Now, less than two months before the Nov. 7 midterm elections, House Republicans -- desperate to avoid the wrath of conservative voters, who might be angry at lawmakers who offer nothing on immigration reform but talk -- seem to have brushed aside the Sensenbrenner bill, the Hutchison-Pence plan and the possibility of working out differences with the Senate bill, which offers illegal immigrants a path to citizenship.
Instead, Republicans have cobbled together a slate of 10 just-for-show enforcement measures intended to make voters think the illegal immigration problem can be fixed with a little spit and glue.
Last week, the House approved the first measure: 700 miles of border fencing. Republicans say that this will cost about $2 billion, while Democrats put the cost at closer to $7 billion. Either way, the House fence bill didn't include a way to cover the tab.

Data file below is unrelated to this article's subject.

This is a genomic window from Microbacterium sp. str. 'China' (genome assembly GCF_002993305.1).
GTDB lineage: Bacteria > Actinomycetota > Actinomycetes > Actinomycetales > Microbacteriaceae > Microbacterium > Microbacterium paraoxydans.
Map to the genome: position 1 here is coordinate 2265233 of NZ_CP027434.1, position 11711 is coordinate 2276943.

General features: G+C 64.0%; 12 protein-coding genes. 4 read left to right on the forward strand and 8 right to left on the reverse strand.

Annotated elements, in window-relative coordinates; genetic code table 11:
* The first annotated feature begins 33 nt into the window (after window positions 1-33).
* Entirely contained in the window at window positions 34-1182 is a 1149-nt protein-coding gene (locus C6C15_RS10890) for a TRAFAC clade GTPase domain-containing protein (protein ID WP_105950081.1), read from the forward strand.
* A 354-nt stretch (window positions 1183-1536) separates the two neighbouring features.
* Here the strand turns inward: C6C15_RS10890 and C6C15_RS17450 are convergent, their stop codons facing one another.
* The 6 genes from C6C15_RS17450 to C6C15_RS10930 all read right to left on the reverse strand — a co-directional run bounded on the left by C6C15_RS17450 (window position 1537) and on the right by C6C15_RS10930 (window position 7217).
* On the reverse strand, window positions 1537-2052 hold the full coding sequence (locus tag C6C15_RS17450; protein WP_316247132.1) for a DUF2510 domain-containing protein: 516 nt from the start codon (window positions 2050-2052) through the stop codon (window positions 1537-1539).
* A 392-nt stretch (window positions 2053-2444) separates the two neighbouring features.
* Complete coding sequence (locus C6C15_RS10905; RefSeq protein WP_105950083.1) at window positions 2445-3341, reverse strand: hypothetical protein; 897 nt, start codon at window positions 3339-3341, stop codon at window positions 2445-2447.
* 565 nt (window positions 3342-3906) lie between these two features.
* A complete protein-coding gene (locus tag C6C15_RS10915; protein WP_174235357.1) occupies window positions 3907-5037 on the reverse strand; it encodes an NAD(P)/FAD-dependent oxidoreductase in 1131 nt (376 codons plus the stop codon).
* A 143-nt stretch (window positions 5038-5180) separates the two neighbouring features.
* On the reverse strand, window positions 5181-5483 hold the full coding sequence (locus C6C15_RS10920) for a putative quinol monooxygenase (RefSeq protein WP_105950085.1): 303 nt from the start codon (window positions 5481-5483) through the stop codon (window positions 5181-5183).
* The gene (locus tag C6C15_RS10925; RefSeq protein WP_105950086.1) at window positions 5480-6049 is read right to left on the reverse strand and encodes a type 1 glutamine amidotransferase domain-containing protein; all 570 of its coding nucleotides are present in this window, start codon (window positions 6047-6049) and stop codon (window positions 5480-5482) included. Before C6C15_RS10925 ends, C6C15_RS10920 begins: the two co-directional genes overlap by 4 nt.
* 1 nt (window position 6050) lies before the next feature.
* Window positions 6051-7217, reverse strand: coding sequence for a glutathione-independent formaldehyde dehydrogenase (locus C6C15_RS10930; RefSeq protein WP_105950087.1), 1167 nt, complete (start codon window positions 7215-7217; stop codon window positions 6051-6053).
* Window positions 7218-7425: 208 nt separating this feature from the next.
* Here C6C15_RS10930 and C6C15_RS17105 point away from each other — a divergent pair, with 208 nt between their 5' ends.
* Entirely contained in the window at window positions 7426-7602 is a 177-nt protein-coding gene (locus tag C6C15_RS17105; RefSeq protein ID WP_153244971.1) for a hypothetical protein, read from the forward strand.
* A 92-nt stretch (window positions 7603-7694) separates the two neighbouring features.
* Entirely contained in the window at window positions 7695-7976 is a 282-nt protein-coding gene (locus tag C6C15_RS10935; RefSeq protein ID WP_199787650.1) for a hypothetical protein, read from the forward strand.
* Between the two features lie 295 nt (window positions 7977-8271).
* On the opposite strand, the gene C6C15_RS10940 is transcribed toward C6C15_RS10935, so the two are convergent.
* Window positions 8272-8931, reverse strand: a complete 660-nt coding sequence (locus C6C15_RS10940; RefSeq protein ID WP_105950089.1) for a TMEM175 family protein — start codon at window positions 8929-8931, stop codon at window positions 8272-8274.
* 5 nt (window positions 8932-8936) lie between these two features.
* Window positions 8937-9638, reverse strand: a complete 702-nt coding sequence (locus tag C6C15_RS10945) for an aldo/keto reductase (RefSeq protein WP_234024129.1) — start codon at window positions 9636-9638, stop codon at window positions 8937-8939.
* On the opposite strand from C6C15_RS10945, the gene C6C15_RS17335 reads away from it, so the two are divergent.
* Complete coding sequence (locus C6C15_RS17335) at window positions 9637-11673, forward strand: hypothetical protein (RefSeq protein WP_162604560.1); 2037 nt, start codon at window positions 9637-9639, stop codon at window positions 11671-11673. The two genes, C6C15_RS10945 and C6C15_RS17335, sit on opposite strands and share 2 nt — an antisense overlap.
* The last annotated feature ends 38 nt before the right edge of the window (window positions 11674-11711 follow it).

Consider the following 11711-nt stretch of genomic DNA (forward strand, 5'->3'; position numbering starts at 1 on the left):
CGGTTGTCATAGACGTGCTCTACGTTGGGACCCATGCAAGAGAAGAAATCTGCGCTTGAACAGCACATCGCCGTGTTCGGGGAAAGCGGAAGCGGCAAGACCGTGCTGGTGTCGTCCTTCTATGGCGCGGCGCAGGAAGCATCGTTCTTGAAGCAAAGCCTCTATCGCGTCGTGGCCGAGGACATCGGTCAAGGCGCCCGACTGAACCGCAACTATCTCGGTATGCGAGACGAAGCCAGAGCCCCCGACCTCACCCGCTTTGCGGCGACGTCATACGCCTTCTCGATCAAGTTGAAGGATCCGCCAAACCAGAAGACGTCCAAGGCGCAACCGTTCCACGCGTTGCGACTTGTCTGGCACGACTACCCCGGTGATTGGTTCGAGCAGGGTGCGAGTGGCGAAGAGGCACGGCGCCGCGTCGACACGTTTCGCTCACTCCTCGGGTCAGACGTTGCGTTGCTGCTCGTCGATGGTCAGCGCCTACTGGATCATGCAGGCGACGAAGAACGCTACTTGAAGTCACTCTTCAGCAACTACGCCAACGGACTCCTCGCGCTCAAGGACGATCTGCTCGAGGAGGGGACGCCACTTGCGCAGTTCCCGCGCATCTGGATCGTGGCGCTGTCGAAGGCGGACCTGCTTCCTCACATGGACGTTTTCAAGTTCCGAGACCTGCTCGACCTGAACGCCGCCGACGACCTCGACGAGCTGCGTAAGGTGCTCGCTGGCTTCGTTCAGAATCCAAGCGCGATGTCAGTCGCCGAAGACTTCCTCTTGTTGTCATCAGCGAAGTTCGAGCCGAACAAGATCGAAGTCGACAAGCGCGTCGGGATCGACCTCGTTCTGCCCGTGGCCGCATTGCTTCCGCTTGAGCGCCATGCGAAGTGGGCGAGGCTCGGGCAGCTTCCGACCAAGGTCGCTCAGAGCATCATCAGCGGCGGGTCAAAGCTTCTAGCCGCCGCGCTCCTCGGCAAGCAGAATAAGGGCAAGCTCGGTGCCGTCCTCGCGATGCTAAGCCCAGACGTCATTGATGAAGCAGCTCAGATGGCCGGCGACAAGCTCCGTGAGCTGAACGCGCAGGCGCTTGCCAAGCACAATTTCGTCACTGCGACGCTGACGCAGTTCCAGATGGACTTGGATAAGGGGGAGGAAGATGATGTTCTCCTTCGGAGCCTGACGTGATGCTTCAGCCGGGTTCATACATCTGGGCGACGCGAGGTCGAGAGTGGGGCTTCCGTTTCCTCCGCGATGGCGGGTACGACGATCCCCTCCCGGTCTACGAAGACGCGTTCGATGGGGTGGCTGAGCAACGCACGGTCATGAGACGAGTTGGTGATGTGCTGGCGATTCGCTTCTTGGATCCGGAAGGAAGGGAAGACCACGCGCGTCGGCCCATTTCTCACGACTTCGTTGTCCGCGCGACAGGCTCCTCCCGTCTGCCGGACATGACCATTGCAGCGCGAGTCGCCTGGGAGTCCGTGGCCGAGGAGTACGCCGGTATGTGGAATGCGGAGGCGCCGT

That's not the worst of it. Fencing sounds good, but it doesn't work. At best, it might redirect human traffic, as it did in the 1990s when cracking down in San Diego and El Paso squeezed more illegal immigrants through Arizona. Besides, as any Border Patrol agent will tell you, there's no fence long enough, high enough or deep enough for the desperate not to go around, over or under it.
Still to come on the House enforcement agenda: hiring some 1,200 more Border Patrol agents, stepping up prosecutions of immigrant smugglers, an end to the "catch and release" program (which the administration has already discontinued), a ban against alien gang members entering the United States (as if we didn't already have a ban against the entry of undocumented aliens) and criminal penalties for building or financing border tunnels to allow for smuggling (as if smuggling itself wasn't already a crime).
None of these efforts will do any good, of course, without first addressing the magnet that draws illegal immigrants here in the first place -- jobs, jobs and more jobs provided by U.S. employers. Interestingly enough, nowhere in the GOP's 10-point enforcement plan do you find any mention of stiffening employer sanctions even though that provision was in the Sensenbrenner bill.
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